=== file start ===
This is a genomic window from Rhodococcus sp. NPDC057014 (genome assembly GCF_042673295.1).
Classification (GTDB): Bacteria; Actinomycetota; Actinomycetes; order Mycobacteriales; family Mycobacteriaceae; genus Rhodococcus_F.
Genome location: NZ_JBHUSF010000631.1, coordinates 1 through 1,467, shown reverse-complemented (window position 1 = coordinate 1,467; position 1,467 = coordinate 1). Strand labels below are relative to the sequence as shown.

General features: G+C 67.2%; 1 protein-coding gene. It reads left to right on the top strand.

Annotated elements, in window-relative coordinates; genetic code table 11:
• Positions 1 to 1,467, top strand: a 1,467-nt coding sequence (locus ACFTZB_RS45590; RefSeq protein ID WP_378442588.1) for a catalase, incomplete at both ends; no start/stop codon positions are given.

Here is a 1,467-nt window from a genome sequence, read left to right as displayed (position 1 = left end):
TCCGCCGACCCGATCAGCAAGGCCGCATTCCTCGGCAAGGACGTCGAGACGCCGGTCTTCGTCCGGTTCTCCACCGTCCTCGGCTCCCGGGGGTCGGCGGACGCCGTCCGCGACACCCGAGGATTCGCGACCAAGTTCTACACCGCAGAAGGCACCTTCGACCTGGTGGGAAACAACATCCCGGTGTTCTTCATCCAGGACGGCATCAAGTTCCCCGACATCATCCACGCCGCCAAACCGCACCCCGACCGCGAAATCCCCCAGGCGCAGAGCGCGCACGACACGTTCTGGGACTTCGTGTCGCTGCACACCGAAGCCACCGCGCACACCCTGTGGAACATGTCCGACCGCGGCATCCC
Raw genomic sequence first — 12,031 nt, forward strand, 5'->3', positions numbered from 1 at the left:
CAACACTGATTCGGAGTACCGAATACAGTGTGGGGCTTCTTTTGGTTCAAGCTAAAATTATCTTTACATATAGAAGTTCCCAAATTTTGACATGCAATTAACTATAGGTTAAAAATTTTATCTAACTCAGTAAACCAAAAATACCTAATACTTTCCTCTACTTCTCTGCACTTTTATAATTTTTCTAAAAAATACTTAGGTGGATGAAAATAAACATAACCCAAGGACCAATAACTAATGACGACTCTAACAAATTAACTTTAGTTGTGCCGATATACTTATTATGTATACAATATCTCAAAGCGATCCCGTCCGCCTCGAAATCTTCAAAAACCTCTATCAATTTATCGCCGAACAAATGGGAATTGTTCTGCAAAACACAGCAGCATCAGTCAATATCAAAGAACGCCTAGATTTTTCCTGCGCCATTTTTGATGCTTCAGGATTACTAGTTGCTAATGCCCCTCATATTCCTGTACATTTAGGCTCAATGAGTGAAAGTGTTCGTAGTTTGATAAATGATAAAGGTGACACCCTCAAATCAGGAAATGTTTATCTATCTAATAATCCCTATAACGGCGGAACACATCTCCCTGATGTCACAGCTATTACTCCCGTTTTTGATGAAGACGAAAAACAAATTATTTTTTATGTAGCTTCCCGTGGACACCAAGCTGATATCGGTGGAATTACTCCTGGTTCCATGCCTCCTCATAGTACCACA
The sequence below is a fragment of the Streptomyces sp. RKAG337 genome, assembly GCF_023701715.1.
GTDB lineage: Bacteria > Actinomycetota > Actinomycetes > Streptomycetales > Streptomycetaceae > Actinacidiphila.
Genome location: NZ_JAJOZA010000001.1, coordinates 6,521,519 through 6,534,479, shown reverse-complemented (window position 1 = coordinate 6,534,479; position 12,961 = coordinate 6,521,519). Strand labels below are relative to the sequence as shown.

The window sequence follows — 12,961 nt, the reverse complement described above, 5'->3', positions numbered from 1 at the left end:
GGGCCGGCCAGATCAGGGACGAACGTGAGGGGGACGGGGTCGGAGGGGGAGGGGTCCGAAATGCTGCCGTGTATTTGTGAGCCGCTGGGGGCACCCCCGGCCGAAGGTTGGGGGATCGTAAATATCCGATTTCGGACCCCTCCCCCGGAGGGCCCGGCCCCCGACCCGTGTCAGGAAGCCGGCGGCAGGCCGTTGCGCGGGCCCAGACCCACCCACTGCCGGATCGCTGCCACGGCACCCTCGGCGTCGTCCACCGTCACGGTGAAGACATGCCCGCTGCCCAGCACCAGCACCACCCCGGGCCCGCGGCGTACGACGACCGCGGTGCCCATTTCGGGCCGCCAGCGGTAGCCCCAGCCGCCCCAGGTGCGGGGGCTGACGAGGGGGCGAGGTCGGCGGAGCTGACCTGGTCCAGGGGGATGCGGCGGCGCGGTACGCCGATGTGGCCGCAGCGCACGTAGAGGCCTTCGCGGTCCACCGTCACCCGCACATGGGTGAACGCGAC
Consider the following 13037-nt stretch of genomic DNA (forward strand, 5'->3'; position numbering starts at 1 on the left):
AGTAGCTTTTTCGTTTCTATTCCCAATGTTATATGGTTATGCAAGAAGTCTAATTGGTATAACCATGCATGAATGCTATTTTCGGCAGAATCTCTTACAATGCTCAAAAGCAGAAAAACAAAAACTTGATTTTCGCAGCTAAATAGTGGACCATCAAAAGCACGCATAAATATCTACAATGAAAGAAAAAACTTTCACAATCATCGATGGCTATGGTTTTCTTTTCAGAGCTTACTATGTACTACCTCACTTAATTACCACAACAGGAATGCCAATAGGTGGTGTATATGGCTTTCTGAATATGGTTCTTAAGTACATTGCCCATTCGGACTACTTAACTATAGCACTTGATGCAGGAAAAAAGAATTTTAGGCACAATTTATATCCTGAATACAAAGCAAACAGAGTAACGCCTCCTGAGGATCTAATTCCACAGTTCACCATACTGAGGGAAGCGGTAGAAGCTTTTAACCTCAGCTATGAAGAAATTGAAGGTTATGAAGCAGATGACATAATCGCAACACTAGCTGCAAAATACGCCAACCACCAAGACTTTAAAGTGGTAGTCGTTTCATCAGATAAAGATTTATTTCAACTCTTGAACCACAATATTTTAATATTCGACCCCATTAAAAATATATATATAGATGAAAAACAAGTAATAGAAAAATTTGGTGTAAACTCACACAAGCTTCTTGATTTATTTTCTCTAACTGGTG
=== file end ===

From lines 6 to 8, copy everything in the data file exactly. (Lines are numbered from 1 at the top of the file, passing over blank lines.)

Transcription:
• Positions 1 to 1,467, top strand: a 1,467-nt coding sequence (locus ACFTZB_RS45590; RefSeq protein ID WP_378442588.1) for a catalase, incomplete at both ends; no start/stop codon positions are given.

Here is a 1,467-nt window from a genome sequence, read left to right as displayed (position 1 = left end):
TCCGCCGACCCGATCAGCAAGGCCGCATTCCTCGGCAAGGACGTCGAGACGCCGGTCTTCGTCCGGTTCTCCACCGTCCTCGGCTCCCGGGGGTCGGCGGACGCCGTCCGCGACACCCGAGGATTCGCGACCAAGTTCTACACCGCAGAAGGCACCTTCGACCTGGTGGGAAACAACATCCCGGTGTTCTTCATCCAGGACGGCATCAAGTTCCCCGACATCATCCACGCCGCCAAACCGCACCCCGACCGCGAAATCCCCCAGGCGCAGAGCGCGCACGACACGTTCTGGGACTTCGTGTCGCTGCACACCGAAGCCACCGCGCACACCCTGTGGAACATGTCCGACCGCGGCATCCC